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COME INTO THE KITCHEN, GARDENER: Asparagus and Strawberries, Just Not Together . . .

By Karen England.

Karen England
Still Life with "Growing" Asparagus Spears in Water in Karen England's Kitchen in 2014.

Did you read my April President's Letter in this issue of Let's Talk Plants!?

If so, then you learned about a "new hybrid" veggie-fruit called "Asparaberries". If you didn't read it, well, you didn't miss much since, you guessed it, the publishing date for this newsletter is April 1st. Not wanting to just enjoy an April Fool's Day joke without being serious as well, here are some recipes for asparagus and strawberries, just not on the same plant or in the same dish . . .

First, Asparagus -

(Here is a link to an post by Karen England in case you'd like to read more about the above photo that includes asparagus in the menu "Cooking From Scratch For One".)

I don't grow asparagus, do you?

Well, I accidentally, kind of, sort of grew some in my kitchen in 2014, no foolin', and I posted the following on Facebook . . .

"Every time something enormous happens in my life, I learn something. When my father took ill in Dec. 2010, I had just the month before purchased a crate of sweet potatoes at Costco. Dad was in ICU for 20 straight days and then he had a protracted recovery time after that. I came home one day (about this time in February to notice the crate was growing! I had sweet potato vines flourishing in my kitchen! This time it is my hubby who is ill and I purchased 'first of the season' asparagus a few weeks ago, brought them home and put them in water, like a flower arrangement, intending, of course, to cook them when an unforeseen change was made to David's radiation schedule and, as a result, I forgot completely about things of house and home. Now I've learned I can grow asparagus in my kitchen too! It has been so fun to watch the spears take off!"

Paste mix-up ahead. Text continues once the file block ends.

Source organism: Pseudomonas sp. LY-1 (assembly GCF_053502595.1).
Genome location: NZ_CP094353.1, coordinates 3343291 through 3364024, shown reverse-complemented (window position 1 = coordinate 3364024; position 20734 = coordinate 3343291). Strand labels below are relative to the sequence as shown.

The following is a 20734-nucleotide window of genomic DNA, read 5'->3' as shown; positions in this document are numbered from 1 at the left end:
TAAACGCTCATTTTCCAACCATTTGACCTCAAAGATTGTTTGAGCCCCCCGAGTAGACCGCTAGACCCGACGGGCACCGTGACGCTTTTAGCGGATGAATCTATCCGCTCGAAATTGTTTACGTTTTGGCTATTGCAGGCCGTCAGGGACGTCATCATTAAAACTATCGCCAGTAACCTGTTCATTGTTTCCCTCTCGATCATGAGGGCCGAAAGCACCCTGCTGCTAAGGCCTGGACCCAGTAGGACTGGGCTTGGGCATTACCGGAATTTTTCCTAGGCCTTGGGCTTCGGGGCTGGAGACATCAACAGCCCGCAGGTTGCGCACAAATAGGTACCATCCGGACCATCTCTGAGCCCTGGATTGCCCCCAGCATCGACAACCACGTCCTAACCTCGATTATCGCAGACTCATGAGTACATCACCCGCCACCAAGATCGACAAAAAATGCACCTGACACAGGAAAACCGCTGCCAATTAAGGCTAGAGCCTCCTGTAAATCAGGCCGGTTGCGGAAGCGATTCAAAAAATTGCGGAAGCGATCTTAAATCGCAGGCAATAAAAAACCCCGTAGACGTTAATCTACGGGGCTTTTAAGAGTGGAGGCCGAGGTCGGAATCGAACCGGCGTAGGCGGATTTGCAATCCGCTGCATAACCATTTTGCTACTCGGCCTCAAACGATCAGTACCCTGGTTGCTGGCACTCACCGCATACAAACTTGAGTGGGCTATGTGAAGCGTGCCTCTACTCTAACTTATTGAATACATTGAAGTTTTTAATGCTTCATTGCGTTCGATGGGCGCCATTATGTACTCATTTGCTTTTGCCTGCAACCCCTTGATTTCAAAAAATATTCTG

Betsy Williams, an herbalist I greatly admire commented "Your home is blessed with a strong life force! I've never seen that happen before. Have the spears rooted?"

I responded to her "I keep checking but so far no roots just exponential spear growth every day. I had no idea this was even possible!"